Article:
Loneliness, boredom and isolation has always been a problem for patients in psychiatric hospitals. We came across many stories and accounts, perhaps best illustrated by the story of the Wasp in a Box from 1911. A patient had a pet wasp. Apparently, it ‘wintered’ in the box and was fed syrup and water. The patient would carry the box in his pocket.
EXPERT INTERVIEW – Neville Sing, Psychiatric Nurse
‘This story of the patient with the pet wasp in a matchbox brought to mind the Birdman of Alcatraz or the prisoner in the film, The Green Mile, who kept a mouse in a box, another matchbox, I think. Two prisoners with precious pets, one mental patient, imprisoned in his illness, perhaps. I imagine his vulnerable self projected onto the wasp to be looked after and cared for. But being imprisoned in a box is not a natural state for the wasp. Unless, being fanciful, the wasp sought out this patient and readily resided in the box. And when the wasp died, did the patient keep it still?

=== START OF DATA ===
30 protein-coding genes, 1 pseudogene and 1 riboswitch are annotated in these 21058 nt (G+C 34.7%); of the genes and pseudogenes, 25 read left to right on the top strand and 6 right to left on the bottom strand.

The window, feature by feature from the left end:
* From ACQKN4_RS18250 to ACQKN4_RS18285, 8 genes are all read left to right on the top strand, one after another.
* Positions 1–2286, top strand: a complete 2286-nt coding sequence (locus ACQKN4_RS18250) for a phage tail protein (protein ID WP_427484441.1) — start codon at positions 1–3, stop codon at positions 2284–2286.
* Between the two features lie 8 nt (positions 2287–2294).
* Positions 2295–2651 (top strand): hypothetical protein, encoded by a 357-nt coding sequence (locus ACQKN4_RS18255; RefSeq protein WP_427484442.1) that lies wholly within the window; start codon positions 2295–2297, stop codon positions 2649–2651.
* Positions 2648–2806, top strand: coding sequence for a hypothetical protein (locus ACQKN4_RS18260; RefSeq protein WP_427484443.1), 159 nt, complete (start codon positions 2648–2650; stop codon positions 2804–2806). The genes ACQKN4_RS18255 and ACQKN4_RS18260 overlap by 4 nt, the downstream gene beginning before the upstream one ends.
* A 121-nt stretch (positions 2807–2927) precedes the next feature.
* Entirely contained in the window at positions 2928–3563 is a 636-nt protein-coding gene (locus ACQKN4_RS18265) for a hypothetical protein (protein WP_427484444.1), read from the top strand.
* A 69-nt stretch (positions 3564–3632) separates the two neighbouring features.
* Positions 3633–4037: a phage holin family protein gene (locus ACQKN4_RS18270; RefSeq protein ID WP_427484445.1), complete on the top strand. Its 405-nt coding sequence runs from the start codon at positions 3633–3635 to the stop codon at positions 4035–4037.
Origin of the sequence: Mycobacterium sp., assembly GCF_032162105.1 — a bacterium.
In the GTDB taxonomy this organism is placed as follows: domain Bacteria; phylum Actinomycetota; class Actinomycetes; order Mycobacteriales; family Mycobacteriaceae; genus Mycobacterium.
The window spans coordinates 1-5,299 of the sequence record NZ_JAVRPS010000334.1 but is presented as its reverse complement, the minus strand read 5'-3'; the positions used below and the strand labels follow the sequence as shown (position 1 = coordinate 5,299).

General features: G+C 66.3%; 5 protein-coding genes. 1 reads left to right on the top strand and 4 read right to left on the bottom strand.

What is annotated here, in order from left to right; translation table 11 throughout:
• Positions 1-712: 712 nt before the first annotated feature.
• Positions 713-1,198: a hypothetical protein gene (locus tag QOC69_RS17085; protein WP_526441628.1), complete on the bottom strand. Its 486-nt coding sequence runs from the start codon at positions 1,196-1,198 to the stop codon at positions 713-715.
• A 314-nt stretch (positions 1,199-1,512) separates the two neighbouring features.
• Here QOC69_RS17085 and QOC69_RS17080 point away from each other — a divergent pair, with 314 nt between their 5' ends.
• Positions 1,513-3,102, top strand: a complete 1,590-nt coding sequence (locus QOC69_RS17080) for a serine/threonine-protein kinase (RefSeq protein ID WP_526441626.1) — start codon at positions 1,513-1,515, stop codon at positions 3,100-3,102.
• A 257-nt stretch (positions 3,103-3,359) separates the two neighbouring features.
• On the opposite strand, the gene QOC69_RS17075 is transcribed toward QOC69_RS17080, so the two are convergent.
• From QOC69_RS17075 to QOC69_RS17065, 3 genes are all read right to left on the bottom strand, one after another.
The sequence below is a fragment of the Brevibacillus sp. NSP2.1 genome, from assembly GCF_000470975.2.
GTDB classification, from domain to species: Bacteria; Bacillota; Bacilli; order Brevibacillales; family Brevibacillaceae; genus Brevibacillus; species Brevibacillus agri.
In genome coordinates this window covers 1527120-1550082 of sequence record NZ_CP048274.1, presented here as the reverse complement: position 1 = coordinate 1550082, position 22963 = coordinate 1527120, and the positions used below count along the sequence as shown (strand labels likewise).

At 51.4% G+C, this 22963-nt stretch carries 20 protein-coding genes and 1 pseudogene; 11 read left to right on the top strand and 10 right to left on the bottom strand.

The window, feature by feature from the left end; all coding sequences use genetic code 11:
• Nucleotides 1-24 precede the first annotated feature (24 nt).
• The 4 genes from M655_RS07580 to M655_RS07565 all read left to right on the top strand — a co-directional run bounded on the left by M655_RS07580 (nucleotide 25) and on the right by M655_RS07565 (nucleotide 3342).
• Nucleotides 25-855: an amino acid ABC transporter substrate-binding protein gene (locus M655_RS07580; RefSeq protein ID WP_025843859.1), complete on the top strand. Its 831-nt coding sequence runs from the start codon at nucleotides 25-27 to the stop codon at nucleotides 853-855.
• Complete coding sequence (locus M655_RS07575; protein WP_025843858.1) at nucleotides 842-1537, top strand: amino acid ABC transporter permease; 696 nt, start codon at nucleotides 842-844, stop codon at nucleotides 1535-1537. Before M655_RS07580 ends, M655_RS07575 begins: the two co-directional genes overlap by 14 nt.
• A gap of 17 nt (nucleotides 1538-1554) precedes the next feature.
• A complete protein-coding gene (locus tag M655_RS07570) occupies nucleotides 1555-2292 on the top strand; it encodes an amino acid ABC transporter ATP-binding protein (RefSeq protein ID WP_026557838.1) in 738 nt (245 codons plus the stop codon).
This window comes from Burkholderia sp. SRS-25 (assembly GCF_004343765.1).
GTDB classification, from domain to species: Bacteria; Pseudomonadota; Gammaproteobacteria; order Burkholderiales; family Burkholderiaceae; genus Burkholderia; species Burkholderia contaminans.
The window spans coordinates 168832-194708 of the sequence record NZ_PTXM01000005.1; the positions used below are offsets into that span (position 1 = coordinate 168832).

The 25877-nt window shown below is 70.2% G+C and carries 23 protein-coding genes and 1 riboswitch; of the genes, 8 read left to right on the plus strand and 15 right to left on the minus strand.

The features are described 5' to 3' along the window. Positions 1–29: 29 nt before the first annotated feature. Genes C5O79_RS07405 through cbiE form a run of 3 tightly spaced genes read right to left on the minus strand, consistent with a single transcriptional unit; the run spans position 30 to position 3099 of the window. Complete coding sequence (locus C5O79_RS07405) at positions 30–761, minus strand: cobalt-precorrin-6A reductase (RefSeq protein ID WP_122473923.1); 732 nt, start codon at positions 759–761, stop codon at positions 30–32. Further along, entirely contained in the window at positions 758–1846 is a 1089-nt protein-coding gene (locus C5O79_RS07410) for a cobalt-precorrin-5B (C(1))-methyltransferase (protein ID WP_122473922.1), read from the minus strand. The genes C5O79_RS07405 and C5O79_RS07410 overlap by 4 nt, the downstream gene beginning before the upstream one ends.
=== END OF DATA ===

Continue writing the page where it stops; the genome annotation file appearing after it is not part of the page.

The main feeling I have is of sadness, aloneness. I can imagine the patient having had a bad day on the ward, withdrawing to his bedroom to communicate with the wasp. Two lonely living beings. One of the great American psychiatrists, Harold Searles, who worked with people with schizophrenia, wrote a marvellous book in 1960 called ‘The Non-Human Environment’. Some people with mental illness can relate more intensely to an object or a living thing, prefer non-human contact, and often that isn’t recognised, how important it is.’